I haven’t weighed in yet on what’s probably the most serious story of the day—the seizing of 15 British sailors by the Iranians off the coast of Iraq:
FIFTEEN British sailors and marines arrested by Iran’s Revolutionary Guards off the coast of Iraq may be charged with spying.
A website run by associates of Mahmoud Ahmadinejad, the Iranian president, reported last night that the Britons would be put before a court and indicted.
Referring to them as “insurgents”, the site concluded: “If it is proven that they deliberately entered Iranian territory, they will be charged with espionage. If that is proven, they can expect a very serious penalty since according to Iranian law, espionage is one of the most serious offences.”
The warning followed claims by Iranian officials that the British navy personnel had been taken to Tehran, the capital, to explain their “aggressive action” in entering Iranian waters. British officials insist the servicemen were in Iraqi waters when they were held.
The penalty for espionage in Iran is death. However, similar accusations of spying were made when eight British servicemen were detained in the same area in 2004. They were paraded blindfolded on television but did not appear in court and were freed after three nights in detention.
Ed Morissey notes that trying the British sailors for espionage would be a violation of the Geneva Conventions—in uniform, they are by definition not spies.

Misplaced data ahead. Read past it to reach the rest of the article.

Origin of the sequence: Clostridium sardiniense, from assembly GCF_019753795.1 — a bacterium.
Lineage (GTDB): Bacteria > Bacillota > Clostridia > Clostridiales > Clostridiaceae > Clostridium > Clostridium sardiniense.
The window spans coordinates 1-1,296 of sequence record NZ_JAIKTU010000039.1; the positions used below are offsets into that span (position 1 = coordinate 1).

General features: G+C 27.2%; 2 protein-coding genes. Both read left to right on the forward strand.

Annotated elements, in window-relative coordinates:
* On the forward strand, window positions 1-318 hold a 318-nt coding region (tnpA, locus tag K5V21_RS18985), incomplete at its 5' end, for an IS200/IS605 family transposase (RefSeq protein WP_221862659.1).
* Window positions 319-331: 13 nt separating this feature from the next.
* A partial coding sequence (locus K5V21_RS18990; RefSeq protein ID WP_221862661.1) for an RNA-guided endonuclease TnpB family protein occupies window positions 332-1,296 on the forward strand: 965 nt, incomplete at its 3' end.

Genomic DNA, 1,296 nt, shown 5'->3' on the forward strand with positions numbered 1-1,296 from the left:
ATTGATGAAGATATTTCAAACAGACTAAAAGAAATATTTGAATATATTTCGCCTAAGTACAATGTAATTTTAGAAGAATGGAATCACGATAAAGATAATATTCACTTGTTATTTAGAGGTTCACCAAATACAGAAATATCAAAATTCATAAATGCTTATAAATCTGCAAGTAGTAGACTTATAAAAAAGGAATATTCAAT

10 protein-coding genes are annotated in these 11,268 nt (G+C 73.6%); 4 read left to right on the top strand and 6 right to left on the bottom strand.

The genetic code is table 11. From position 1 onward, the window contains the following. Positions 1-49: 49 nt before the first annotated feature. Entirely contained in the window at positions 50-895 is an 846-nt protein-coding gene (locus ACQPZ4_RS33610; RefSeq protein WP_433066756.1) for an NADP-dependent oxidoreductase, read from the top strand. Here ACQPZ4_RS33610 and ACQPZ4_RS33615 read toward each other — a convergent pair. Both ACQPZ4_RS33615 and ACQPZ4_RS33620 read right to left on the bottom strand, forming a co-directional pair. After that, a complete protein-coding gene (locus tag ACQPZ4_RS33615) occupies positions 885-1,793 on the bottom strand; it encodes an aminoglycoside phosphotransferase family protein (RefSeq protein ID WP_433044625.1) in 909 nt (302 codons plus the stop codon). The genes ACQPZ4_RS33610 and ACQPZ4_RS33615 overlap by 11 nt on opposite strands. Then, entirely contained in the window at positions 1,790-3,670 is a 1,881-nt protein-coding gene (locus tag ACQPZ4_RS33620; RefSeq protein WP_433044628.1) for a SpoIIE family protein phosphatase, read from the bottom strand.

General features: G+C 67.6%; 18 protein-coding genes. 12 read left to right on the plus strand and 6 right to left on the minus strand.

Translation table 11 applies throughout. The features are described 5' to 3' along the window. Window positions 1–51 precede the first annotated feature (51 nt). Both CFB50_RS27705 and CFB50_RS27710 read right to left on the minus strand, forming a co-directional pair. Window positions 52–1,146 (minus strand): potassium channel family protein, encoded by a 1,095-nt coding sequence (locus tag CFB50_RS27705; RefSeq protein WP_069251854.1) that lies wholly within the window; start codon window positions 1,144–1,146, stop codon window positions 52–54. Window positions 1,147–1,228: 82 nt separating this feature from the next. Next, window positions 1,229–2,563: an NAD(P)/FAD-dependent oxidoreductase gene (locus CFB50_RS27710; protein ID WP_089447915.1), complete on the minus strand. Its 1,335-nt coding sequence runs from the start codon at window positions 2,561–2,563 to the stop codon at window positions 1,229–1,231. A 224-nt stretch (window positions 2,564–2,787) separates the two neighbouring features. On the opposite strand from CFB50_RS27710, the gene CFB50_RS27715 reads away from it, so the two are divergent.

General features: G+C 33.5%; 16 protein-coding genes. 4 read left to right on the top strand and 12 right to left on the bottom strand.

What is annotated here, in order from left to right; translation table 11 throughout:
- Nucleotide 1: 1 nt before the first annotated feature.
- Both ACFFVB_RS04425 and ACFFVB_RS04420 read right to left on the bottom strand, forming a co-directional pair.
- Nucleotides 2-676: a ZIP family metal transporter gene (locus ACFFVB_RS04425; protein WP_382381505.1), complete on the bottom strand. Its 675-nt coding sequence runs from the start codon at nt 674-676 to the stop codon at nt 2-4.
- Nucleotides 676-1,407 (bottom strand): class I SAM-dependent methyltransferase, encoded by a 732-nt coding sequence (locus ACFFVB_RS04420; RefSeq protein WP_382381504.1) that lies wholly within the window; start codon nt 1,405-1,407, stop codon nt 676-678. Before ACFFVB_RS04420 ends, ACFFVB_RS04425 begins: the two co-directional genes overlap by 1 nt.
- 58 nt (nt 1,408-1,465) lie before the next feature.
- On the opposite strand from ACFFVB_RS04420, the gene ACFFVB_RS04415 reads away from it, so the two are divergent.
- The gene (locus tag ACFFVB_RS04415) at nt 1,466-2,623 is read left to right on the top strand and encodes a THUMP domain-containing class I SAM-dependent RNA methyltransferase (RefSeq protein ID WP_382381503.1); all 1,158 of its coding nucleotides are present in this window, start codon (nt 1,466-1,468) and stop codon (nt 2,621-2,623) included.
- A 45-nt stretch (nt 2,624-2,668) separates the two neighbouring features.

My initial reaction to this story was that it was a case of an over-zealous Iranian ship’s captain being exploited for domestic political consumption. I continue to think that the actions by the Iranian government are mostly for domestic political consumption but it’s becoming increasingly difficult to sustain the notion that the actions weren’t orchestrated. That’s certainly the view articulated by Walid Phares.
A little while ago I heard former UN Ambassador John Bolton being interviewed on ABC’s GMA Weekend. He observed that yesterday’s actions by the UNSC were probably about as far as the UNSC could be induced to go in putting pressure on Iran and did a little saber rattling. Frankly, I don’t think that’s particularly helpful nor necessary. We wield by far the biggest stick in the world and can afford to speak a little more softly. I also think that the recent past of lots of big talk without a great deal of follow-through has undermined our ability to make meaningful threats.
As I see it the Iranian regime needs to shoot off their mouths more than we do so we should be tolerant of a certain amount of braggadocio from them. Not infinitely tolerant but tolerant.
PJM reports that MNF forces are currently hold some 300 prisoners in Iraq connected to Iranian intelligence. That’s probably not gone unnoticed in Tehran and their truculent attitude in the case of the 15 British sailors they’ve taken prisoner is probably a sign that they’re feeling the heat.